Nature In Your Face: Hiking the Columbia Gorge
By Michael Lanza
Horsetail Falls slices a thin, glowing white, 176-foot-tall incision down a cliff of black rock wallpapered with moss and ferns, crashing into a shallow, chilly wading pool at its base. To see it, today’s first waterfall, we had to hike all the way across the road from the parking lot.
My son, Nate, and daughter, Alex, give Horsetail the once-over without much comment or enthusiasm. It’s not easy to impress elementary-school-age kids with nature, not even when it roars louder and looms larger than their favorite video games. I understand why: To kids, nature’s no good if it’s no better than a picture on the wall—they want to immerse themselves in it, get dirty and wet and throw stuff. And that water’s too chilly on this overcast, cool, June day to wade into that pool. But I know they’ll be more impressed with the next falls awaiting us. And sure enough, a little while later, when we turn a corner on the trail through dense, dripping rainforest and see Ponytail Falls, they pick up the pace and gush, “That’s cool!”
Eighty feet tall, Ponytail (aka Upper Horsetail Falls) pours a column of freefalling water over a cliff of dark basalt. But the cool part is that the trail cuts behind the waterfall: We walk through a deep, cave-like recess beneath an overhanging basalt ledge, close enough to Ponytail’s backside to feel its spray.
We’re hiking a 4.5-mile tour of three of the prettiest waterfalls on the Oregon side of the Columbia River Gorge National Scenic Area: Horsetail, Ponytail, and Triple Falls. We’ve come here to spend four days hiking some of the classic trails on both sides of the Columbia Gorge, while staying in a rental home outside Hood River, Oregon (with a killer view of Mt. Hood from our living room).
Columbia River Gorge National Scenic Area
Cleaved by the Columbia River, the Columbia Gorge forms an 80-mile-long trough up to 4,000 feet deep separating Washington from Oregon, extending from the Sandy River to the Deschutes River. With more than 200 miles of trails and scores of waterfalls in the 292,500-acre Columbia River Gorge National Scenic Area, it’s a major center for hiking and backpacking less than an hour from Portland. One of the best spots in the Pacific Northwest for seeing waterfalls and wildflowers, it’s also a great destination for hiking with kids—because here, nature is more interactive than a touch screen.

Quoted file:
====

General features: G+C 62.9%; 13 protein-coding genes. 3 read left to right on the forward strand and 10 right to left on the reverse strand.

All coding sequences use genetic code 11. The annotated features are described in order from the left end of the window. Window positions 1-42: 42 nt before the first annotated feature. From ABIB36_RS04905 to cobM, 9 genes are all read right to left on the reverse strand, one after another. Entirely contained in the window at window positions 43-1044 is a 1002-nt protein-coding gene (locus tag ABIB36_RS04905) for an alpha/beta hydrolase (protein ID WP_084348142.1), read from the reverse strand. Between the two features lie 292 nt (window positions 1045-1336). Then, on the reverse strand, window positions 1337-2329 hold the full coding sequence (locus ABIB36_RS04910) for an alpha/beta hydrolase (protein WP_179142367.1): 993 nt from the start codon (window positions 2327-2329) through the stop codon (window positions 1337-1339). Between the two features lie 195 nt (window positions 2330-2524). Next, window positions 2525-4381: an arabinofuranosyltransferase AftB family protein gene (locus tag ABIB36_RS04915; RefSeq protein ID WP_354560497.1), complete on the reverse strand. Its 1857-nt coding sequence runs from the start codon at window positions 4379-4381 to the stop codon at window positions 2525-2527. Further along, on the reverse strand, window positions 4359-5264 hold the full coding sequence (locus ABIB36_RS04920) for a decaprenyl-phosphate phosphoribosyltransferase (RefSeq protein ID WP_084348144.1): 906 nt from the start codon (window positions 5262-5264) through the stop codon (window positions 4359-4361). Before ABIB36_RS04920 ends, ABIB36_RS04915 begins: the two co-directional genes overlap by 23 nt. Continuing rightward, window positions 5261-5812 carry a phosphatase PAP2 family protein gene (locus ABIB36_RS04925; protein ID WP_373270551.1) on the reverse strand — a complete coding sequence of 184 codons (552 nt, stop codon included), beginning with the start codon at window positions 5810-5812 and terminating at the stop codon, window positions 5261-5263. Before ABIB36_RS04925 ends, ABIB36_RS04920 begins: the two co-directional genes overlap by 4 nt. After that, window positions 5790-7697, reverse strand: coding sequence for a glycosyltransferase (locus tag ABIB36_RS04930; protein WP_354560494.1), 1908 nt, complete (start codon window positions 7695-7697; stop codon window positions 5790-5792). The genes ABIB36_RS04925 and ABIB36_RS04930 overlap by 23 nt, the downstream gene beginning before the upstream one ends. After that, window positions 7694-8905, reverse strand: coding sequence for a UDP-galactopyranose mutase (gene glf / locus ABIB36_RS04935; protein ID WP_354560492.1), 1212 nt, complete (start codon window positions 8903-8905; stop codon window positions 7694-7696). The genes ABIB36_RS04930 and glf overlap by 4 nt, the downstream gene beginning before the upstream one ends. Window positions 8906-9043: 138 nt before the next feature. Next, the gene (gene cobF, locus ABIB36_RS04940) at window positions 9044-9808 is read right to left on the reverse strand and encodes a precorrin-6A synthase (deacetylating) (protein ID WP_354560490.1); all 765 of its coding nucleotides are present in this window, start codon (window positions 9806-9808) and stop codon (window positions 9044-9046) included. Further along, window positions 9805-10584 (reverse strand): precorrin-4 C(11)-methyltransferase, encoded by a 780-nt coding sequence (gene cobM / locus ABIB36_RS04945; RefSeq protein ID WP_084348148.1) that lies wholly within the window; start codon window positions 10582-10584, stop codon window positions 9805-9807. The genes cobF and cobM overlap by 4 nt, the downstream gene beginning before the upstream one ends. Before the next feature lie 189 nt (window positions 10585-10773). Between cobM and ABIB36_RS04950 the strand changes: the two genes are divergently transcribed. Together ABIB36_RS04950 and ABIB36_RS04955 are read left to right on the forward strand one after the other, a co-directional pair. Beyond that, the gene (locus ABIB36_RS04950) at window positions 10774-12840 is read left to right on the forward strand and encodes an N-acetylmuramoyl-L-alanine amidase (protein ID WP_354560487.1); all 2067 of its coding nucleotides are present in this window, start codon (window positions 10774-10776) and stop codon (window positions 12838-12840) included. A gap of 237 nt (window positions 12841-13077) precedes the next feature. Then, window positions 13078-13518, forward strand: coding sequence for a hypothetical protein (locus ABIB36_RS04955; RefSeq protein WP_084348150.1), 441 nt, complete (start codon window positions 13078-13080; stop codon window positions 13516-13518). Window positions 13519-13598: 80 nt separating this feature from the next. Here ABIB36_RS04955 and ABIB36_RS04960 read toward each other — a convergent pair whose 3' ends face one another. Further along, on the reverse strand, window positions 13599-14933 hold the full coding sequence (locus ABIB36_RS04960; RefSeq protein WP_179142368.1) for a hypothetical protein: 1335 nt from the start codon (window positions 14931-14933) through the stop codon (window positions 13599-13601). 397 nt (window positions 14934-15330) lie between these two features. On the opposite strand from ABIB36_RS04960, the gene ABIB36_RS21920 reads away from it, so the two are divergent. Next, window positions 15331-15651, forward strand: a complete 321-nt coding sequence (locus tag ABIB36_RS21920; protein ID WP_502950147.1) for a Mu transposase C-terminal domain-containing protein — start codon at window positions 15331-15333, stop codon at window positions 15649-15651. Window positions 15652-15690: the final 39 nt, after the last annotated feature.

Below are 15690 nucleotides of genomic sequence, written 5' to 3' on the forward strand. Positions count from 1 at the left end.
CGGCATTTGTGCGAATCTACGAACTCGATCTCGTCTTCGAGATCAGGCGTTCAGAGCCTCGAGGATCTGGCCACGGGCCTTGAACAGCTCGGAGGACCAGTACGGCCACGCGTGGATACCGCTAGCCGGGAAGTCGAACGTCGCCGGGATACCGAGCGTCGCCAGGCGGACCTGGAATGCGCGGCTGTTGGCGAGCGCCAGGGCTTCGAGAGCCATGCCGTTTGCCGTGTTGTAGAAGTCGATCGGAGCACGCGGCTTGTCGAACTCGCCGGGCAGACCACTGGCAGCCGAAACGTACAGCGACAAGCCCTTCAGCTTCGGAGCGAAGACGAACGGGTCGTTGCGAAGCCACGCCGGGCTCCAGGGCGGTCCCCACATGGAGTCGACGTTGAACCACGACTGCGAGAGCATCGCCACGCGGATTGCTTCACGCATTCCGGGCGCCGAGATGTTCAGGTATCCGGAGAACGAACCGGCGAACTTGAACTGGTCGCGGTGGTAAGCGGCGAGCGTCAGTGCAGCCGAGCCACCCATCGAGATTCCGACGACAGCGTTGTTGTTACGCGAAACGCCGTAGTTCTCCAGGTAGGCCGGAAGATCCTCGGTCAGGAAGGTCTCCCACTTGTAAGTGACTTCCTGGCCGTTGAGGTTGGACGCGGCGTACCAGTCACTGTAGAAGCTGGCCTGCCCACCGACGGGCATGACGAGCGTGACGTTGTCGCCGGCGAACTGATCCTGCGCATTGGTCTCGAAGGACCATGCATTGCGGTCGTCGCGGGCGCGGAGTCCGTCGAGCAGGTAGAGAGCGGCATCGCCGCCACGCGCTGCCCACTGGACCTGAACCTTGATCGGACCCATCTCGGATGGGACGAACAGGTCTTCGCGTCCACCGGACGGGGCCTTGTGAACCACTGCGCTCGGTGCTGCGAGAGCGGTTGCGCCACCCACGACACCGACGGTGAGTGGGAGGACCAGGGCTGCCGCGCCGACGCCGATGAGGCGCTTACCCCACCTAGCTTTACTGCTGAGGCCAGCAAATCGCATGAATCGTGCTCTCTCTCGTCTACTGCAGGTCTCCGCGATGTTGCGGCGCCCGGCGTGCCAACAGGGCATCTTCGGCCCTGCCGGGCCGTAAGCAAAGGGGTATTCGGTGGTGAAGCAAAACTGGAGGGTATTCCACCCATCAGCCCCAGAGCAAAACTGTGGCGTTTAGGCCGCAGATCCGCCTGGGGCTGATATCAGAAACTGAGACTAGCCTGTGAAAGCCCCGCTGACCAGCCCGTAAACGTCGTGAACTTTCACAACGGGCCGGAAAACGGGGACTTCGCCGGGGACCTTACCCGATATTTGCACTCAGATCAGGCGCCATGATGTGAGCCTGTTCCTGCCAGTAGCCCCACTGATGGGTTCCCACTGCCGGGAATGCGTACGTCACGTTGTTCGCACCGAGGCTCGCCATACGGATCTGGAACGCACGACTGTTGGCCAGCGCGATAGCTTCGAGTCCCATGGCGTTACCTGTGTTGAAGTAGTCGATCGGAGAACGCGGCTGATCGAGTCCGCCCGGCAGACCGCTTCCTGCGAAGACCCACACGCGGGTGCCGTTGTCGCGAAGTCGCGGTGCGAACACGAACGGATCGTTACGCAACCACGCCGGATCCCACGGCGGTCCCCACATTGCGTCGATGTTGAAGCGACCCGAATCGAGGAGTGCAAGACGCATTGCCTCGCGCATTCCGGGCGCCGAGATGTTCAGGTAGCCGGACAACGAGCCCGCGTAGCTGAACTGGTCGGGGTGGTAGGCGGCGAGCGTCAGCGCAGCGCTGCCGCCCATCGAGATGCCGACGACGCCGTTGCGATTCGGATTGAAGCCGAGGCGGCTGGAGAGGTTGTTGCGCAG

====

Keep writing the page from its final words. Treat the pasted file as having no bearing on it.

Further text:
The waterfalls fascinate our kids, and they edge up to the brink of precipitous, moss-covered cliffs overlooking the Gorge. And I’m with them every physical and emotional step of the way. Sure, I love big, grand vistas. But hiking in the Gorge is all about appreciating landscape at a micro level, more close-up and intimately than we’re used to in many of our most beloved Western wild lands—in other words, the way kids like to enjoy nature. Children have little use for distant scenery: You can’t manipulate and interact with it; you can’t throw rocks at it or hit it with a stick. Beauty within reach is the only kind of beauty to a young kid.
In the Columbia Gorge, environment is destiny. Go to the Oregon side for waterfalls and an intensity of greenery you just can’t find in many other places; it reminds me of parts of the temperate rainforest around Mt. Rainier and in Olympic National Park. On the Washington side in May and June, you’ll find vast fields of wildflowers to rival the sub-alpine parklands around Mt. Rainier and in the Colorado Rockies, including more than a dozen endemic species—wildflowers that grow nowhere else.
We’ve come to the Gorge on a mission to see some very cool waterfalls, wildflowers, and a big eyeful of photosynthesis.
Ponytail Falls, Triple Falls
From Ponytail Falls, we follow a winding trail into Oneonta Gorge, passing smaller waterfalls and cascades. Ferns and leafy plants carpet the ground so thickly that we can’t even glimpse the dirt beneath them. Tree limbs wear Spanish moss like tinsel on a Christmas tree, the branches stacking upward, ladder rungs in a multi-tiered forest canopy that blocks out the sky. We hike up a footpath that hugs cliffs sprouting thick beards of ferns, mosses, and big trees.